Tuesday, 23 May 2017

2-2017 Settling in

Hi from Clare,                   2-2017 Settling In                                      Sunday 21st May 2017

We are enjoying a gorgeous day at anchor behind a small island on the east side of Raiatea. A little piece of paradise in flat calm water with beautiful views of the mountains and the surrounding reef. Both water and air temperature at 28 degrees makes life very pleasant.

We have friends on ‘’Plastic Plankton’’ and ‘’Flying Cloud’’ transiting from French Polynesia to Tonga expecting up to 40 knots, four metre waves and torrential rain. Also ‘’Tactical Directions’’ transiting from New Zealand to Fiji is slowing down to avoid the same Low Pressure System which is passing through Fiji to Tonga. It doesn’t sound much fun and the weather map looks quite scary, we are very happy to be here safe and sound.

Our only aggravation is that Andrew’s Master Card is declining payments but in fact the payments are going through. When Andrew paid the boatyard for six months storage the MC declined the payment so Andrew paid by Visa. However on our bank statement both payments are showing. So as you can imagine we have spent quite an amount of time trying to rectify the problem. Numerous phones calls to MC find us dealing with electronic prompts or being placed in a queue. Not at all satisfactory when calling from overseas. It is not over yet but we are hoping it will resolve itself this week. The MC declined a second time for a smaller amount (but the payment went through) so it seems that Andrew’s MC will be unusable for the rest of the season, which is a bit of a blow.

We were scheduled to have a pot luck dinner with twenty cruising friends last Sunday, but it was postponed due to rain. So we invited Mark and Cheryl on French Curve to have pot luck on Eye Candy. It was a good night as we haven’t seen Mark and Cheryl since last season. They are now on the hard preparing their boat to go west across the Pacific. The following night with improved weather the pot luck dinner went ahead at Apooiti Marina. Another good night, we meet some lovely people, all enjoying life to the full.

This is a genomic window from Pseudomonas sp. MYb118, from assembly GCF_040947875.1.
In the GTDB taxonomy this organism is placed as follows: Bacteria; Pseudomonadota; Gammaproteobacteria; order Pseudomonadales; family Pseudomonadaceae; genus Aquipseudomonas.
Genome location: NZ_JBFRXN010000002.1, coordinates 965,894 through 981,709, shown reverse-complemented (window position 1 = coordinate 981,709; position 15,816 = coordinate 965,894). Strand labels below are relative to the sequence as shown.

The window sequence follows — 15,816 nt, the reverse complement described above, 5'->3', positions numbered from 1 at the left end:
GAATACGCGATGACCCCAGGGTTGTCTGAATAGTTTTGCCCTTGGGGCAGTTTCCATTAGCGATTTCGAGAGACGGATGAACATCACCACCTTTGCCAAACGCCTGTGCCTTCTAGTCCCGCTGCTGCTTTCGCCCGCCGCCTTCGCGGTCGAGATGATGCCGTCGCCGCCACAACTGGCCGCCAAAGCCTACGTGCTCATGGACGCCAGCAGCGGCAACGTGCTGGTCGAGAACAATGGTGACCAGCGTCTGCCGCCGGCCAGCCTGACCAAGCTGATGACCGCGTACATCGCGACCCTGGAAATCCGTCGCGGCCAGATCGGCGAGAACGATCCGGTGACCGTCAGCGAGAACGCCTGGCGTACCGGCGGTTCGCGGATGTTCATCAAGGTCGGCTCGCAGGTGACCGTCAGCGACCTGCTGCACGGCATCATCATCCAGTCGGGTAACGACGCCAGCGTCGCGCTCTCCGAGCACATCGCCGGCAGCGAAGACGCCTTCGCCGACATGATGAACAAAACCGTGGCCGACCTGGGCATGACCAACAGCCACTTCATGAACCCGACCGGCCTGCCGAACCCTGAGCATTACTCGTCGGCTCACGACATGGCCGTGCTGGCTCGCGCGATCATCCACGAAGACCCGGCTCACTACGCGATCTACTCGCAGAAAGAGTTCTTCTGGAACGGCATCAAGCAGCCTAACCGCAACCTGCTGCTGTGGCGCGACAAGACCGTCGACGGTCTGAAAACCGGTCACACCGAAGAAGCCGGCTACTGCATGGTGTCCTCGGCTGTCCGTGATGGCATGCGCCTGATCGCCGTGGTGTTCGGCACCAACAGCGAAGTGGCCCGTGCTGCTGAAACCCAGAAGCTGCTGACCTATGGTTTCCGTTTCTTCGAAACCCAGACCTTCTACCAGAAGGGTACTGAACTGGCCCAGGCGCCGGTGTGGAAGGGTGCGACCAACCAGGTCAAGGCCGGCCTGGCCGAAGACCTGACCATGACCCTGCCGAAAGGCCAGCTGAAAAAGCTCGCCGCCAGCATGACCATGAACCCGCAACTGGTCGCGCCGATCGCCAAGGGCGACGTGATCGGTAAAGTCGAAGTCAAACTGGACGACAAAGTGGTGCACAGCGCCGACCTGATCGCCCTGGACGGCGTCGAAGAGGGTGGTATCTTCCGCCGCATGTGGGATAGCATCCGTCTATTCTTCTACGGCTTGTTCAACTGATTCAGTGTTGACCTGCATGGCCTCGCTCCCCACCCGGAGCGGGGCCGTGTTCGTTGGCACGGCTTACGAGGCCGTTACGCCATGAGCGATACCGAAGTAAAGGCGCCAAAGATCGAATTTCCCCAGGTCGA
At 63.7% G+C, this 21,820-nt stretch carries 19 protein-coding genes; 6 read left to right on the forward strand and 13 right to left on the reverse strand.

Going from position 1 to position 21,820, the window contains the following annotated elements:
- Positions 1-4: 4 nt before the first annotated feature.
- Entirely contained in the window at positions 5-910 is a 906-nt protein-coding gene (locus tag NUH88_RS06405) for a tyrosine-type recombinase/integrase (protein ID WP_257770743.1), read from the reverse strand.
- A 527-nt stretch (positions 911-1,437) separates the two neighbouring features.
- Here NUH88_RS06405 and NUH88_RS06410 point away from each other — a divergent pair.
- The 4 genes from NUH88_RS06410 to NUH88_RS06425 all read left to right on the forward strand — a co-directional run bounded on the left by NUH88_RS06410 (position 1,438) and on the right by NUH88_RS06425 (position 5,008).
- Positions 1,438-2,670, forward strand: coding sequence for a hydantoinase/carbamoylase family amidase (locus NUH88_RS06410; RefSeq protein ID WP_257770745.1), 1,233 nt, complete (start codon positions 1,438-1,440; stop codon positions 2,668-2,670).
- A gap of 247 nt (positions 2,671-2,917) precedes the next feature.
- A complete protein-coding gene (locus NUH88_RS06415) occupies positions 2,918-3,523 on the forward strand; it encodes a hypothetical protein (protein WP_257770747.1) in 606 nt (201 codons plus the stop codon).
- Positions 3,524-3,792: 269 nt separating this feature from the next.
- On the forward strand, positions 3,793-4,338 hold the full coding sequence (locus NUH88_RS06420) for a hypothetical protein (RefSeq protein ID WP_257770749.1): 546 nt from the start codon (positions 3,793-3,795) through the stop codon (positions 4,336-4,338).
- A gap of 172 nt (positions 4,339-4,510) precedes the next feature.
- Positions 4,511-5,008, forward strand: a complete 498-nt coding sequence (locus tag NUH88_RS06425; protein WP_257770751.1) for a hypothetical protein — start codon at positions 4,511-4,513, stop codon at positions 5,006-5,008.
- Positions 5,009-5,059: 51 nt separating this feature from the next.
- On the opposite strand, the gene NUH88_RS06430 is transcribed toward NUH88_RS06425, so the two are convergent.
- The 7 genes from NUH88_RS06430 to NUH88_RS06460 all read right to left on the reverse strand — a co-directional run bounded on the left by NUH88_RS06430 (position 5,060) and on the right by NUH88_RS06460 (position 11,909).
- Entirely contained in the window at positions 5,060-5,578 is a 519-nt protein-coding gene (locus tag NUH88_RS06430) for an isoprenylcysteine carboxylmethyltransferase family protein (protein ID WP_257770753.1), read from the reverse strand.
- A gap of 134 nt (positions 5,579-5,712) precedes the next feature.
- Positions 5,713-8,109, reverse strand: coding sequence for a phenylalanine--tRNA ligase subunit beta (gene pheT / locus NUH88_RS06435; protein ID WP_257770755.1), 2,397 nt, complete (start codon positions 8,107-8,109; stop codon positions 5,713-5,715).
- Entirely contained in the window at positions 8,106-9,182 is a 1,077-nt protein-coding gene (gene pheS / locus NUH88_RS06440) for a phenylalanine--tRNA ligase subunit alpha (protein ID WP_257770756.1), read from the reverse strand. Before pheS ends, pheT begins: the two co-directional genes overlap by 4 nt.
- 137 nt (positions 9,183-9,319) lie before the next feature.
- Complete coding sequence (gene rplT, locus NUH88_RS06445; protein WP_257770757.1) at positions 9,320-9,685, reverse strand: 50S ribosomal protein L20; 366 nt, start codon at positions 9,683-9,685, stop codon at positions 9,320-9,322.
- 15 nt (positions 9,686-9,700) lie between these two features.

We have now been around to the main town of Uturoa and provisioned the boat. Many walking trips later visiting every supermarket both in and out of town, we now have the basics. We discovered weevils in the rice, pasta and flour products, so these we either did not buy, threw out or manually sifted the product and killed the little devils. After that we got rid of all cardboard and vacuum packed just about everything that didn’t come in a tin. We have learnt that vacuum packing is the only way to stay on top of the problem. So just remember when you drive to your local supermarket and pick up good quality food in one visit; you live in a great country, so enjoy.
Uturoa township from the dock

This morning I am washing the bed linen and baking bread, hopefully without weevils. Andrew is varnishing parts of the navigation table. Twice now he has touched the freshly painted area by accident, cursed and then laughed. I think we need a big WET PAINT sign. We haven’t made any definite plans yet for the season. We will wait for the sea to settle down before we venture outside our lovely lagoon.
Better than local bread

Varnishing the nav table

Love Candy xx 

Thursday, 11 May 2017

1-2017 Back in the Water

Hi from Clare,                     1-2017 Back in the Water                       10th May 2017

Greetings to our friends and relatives. We are excited about another year of cruising and very happy to relaunch yesterday after ten very hot and humid days on the hard. Any excess weight we put on whilst at home feasting like kings has now been sweated off.